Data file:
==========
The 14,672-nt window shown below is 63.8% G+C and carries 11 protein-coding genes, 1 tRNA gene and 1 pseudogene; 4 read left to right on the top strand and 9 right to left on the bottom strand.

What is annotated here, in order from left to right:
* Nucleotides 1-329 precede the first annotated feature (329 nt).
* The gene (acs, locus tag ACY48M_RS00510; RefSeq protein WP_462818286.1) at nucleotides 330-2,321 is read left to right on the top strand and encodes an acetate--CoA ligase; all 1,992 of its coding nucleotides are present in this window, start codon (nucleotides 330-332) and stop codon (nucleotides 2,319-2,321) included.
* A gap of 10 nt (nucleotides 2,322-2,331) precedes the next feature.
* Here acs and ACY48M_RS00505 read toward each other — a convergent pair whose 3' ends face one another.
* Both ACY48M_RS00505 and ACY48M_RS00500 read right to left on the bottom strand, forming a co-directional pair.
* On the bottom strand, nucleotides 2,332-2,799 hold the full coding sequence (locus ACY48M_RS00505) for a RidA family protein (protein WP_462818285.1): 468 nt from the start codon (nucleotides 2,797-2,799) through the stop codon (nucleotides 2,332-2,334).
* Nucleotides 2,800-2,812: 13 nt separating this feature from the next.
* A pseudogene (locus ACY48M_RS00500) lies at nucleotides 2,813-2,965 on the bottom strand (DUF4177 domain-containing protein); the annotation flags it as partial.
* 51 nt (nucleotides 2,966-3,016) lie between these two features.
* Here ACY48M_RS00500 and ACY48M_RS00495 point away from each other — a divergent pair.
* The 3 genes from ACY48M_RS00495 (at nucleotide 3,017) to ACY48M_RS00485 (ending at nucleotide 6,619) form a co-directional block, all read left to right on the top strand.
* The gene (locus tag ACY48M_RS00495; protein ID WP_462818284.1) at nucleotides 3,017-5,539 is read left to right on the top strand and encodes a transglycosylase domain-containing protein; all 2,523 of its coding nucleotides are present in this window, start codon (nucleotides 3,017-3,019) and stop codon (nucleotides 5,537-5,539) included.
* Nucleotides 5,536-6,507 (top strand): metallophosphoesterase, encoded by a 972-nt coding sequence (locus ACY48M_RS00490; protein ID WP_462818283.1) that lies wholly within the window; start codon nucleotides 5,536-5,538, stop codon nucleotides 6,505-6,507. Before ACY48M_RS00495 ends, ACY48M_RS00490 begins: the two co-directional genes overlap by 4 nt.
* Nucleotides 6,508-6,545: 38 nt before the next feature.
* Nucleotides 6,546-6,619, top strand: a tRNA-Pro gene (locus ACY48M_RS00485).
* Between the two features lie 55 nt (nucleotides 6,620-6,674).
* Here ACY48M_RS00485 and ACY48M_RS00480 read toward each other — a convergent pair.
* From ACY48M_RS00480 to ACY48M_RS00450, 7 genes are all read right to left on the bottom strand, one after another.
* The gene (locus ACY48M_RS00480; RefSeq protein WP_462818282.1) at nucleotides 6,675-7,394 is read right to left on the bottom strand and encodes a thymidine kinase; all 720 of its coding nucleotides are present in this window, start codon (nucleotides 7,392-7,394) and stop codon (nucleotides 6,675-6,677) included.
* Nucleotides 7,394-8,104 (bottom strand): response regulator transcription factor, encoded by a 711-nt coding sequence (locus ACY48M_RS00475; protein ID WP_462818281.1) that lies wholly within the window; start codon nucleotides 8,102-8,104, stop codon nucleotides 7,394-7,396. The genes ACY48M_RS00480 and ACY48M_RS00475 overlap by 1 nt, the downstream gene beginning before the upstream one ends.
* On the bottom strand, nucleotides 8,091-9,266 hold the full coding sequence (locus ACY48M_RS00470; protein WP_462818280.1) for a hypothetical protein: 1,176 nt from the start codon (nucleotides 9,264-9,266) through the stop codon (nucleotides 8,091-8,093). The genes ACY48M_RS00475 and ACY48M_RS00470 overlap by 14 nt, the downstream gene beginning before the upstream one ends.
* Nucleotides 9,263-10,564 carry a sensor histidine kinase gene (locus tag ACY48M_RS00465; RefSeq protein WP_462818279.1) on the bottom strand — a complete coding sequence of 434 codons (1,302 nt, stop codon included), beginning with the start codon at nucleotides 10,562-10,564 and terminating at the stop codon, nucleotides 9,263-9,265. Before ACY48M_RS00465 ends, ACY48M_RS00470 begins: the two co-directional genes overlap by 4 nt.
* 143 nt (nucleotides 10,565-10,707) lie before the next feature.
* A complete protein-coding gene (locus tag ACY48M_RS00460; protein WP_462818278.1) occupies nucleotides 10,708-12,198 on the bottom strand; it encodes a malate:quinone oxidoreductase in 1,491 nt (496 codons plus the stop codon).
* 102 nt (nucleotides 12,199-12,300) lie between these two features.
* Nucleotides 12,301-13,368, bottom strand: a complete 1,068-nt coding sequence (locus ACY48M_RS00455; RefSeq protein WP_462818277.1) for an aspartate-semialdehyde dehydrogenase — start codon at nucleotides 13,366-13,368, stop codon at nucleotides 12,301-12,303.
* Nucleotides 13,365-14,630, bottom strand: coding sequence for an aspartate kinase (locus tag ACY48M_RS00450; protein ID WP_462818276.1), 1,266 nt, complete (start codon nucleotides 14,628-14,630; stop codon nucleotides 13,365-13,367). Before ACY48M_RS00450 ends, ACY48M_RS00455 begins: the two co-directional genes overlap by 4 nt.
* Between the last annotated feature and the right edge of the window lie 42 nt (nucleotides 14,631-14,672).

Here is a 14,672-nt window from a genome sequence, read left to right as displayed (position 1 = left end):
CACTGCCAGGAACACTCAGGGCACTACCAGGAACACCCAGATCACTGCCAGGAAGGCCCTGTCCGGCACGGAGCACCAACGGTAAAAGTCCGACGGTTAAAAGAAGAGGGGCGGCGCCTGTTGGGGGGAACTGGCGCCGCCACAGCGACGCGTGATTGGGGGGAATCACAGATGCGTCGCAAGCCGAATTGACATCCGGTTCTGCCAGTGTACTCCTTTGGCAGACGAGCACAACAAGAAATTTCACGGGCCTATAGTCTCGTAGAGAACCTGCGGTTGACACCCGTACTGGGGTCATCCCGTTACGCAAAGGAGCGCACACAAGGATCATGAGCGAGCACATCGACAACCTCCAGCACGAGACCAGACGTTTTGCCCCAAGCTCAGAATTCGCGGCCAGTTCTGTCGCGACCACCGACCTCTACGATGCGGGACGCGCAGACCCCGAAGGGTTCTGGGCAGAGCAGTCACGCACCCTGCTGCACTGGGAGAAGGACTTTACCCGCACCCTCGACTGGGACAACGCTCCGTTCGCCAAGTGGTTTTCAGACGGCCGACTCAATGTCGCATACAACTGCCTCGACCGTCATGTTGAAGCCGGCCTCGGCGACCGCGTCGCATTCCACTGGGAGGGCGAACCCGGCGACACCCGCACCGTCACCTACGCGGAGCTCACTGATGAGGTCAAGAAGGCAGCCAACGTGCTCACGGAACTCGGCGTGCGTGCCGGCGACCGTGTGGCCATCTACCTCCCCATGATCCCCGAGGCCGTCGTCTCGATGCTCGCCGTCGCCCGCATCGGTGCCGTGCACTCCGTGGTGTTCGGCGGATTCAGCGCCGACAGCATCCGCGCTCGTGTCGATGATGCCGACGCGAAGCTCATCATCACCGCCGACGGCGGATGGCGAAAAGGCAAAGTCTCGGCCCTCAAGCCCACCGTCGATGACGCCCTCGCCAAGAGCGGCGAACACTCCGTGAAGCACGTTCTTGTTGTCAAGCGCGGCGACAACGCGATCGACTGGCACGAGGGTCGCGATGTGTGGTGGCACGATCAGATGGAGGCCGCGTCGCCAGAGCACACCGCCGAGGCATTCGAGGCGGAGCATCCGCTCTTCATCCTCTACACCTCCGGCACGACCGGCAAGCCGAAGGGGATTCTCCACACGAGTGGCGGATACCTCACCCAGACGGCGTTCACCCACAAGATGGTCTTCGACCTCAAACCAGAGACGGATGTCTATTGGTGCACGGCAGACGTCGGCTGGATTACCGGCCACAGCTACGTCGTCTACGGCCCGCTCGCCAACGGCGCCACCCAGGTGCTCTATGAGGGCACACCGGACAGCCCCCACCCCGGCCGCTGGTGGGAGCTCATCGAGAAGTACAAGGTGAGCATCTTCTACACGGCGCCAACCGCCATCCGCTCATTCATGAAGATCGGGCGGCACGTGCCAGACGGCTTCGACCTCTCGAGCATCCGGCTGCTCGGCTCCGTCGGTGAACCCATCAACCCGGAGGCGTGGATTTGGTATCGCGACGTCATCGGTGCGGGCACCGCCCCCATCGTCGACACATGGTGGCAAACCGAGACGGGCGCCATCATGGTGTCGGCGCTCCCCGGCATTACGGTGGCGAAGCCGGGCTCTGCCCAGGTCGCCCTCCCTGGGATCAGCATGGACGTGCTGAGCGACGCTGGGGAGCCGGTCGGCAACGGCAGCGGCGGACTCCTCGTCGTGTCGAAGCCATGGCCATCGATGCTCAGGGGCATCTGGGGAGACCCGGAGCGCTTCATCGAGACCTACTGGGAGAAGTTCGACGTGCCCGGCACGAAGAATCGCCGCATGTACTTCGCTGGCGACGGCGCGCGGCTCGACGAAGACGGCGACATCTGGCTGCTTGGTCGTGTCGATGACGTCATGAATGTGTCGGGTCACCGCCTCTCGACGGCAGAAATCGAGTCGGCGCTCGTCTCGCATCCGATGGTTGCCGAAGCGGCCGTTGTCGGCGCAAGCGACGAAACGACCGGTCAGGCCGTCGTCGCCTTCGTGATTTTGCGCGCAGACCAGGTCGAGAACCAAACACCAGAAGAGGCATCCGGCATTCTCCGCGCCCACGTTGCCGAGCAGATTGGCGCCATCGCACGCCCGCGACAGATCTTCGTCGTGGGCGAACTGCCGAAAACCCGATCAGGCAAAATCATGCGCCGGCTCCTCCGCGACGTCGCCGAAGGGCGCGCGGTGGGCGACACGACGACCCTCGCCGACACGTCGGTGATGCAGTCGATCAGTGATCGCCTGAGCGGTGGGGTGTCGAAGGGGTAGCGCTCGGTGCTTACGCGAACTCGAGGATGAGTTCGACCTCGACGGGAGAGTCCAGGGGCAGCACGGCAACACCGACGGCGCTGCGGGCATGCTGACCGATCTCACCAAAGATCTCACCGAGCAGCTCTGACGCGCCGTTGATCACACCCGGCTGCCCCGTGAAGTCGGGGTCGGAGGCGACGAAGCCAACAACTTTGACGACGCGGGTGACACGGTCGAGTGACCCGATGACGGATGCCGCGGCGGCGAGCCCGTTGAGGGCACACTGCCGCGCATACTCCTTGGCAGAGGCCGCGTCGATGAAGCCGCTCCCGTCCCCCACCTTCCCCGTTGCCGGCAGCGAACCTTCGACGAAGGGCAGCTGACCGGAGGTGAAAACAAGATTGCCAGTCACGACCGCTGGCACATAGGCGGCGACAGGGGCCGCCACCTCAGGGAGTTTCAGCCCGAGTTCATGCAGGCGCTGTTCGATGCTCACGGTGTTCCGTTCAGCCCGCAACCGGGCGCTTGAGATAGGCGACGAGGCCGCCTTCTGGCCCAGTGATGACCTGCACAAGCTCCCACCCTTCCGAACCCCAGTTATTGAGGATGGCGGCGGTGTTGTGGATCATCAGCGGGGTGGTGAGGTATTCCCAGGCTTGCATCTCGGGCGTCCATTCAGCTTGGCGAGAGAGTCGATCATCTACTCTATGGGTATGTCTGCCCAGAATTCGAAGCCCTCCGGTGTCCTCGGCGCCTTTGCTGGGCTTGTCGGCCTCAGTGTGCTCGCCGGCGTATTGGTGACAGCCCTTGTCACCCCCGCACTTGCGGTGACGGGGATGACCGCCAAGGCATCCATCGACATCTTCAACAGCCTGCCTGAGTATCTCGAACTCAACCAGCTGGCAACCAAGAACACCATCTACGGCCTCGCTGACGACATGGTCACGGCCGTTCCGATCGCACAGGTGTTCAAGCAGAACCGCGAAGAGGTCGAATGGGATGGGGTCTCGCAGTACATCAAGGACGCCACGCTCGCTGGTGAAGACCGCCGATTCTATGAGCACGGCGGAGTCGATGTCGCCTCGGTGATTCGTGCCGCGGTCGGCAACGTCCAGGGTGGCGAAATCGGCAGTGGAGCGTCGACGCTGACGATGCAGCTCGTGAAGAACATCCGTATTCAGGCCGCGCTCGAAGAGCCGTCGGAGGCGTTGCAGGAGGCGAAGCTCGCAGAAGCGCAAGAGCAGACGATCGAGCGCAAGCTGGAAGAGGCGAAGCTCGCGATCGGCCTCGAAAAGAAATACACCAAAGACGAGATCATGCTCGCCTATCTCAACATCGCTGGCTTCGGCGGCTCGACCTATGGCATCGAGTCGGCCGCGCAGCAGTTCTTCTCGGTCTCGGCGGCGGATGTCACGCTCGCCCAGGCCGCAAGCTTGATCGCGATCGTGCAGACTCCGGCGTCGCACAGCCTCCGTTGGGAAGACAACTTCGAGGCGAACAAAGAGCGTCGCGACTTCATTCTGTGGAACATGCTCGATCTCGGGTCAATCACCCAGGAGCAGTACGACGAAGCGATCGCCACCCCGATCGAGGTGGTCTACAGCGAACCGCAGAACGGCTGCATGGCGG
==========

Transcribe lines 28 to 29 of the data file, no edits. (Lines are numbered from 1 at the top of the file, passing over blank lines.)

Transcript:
* Nucleotides 12,301-13,368, bottom strand: a complete 1,068-nt coding sequence (locus ACY48M_RS00455; RefSeq protein WP_462818277.1) for an aspartate-semialdehyde dehydrogenase — start codon at nucleotides 13,366-13,368, stop codon at nucleotides 12,301-12,303.
* Nucleotides 13,365-14,630, bottom strand: coding sequence for an aspartate kinase (locus tag ACY48M_RS00450; protein ID WP_462818276.1), 1,266 nt, complete (start codon nucleotides 14,628-14,630; stop codon nucleotides 13,365-13,367). Before ACY48M_RS00450 ends, ACY48M_RS00455 begins: the two co-directional genes overlap by 4 nt.